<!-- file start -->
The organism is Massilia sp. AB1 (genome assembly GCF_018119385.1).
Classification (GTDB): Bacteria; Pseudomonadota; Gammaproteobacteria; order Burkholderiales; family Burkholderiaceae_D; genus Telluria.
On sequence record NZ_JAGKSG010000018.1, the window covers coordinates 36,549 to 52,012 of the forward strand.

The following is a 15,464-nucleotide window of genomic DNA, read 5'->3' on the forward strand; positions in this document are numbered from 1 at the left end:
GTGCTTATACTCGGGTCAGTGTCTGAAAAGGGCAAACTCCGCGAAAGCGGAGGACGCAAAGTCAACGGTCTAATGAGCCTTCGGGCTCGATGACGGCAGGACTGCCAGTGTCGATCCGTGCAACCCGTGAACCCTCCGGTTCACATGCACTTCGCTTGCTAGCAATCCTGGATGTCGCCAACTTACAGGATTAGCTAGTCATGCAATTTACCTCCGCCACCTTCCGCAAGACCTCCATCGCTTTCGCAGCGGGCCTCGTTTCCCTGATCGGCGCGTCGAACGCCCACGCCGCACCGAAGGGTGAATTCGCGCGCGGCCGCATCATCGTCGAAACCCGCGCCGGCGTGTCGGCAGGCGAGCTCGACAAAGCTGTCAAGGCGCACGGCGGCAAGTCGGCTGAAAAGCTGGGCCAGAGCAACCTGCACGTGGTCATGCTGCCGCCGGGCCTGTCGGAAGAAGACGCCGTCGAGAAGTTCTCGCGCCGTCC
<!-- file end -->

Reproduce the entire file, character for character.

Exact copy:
The organism is Massilia sp. AB1 (genome assembly GCF_018119385.1).
Classification (GTDB): Bacteria; Pseudomonadota; Gammaproteobacteria; order Burkholderiales; family Burkholderiaceae_D; genus Telluria.
On sequence record NZ_JAGKSG010000018.1, the window covers coordinates 36,549 to 52,012 of the forward strand.

The following is a 15,464-nucleotide window of genomic DNA, read 5'->3' on the forward strand; positions in this document are numbered from 1 at the left end:
GTGCTTATACTCGGGTCAGTGTCTGAAAAGGGCAAACTCCGCGAAAGCGGAGGACGCAAAGTCAACGGTCTAATGAGCCTTCGGGCTCGATGACGGCAGGACTGCCAGTGTCGATCCGTGCAACCCGTGAACCCTCCGGTTCACATGCACTTCGCTTGCTAGCAATCCTGGATGTCGCCAACTTACAGGATTAGCTAGTCATGCAATTTACCTCCGCCACCTTCCGCAAGACCTCCATCGCTTTCGCAGCGGGCCTCGTTTCCCTGATCGGCGCGTCGAACGCCCACGCCGCACCGAAGGGTGAATTCGCGCGCGGCCGCATCATCGTCGAAACCCGCGCCGGCGTGTCGGCAGGCGAGCTCGACAAAGCTGTCAAGGCGCACGGCGGCAAGTCGGCTGAAAAGCTGGGCCAGAGCAACCTGCACGTGGTCATGCTGCCGCCGGGCCTGTCGGAAGAAGACGCCGTCGAGAAGTTCTCGCGCCGTCC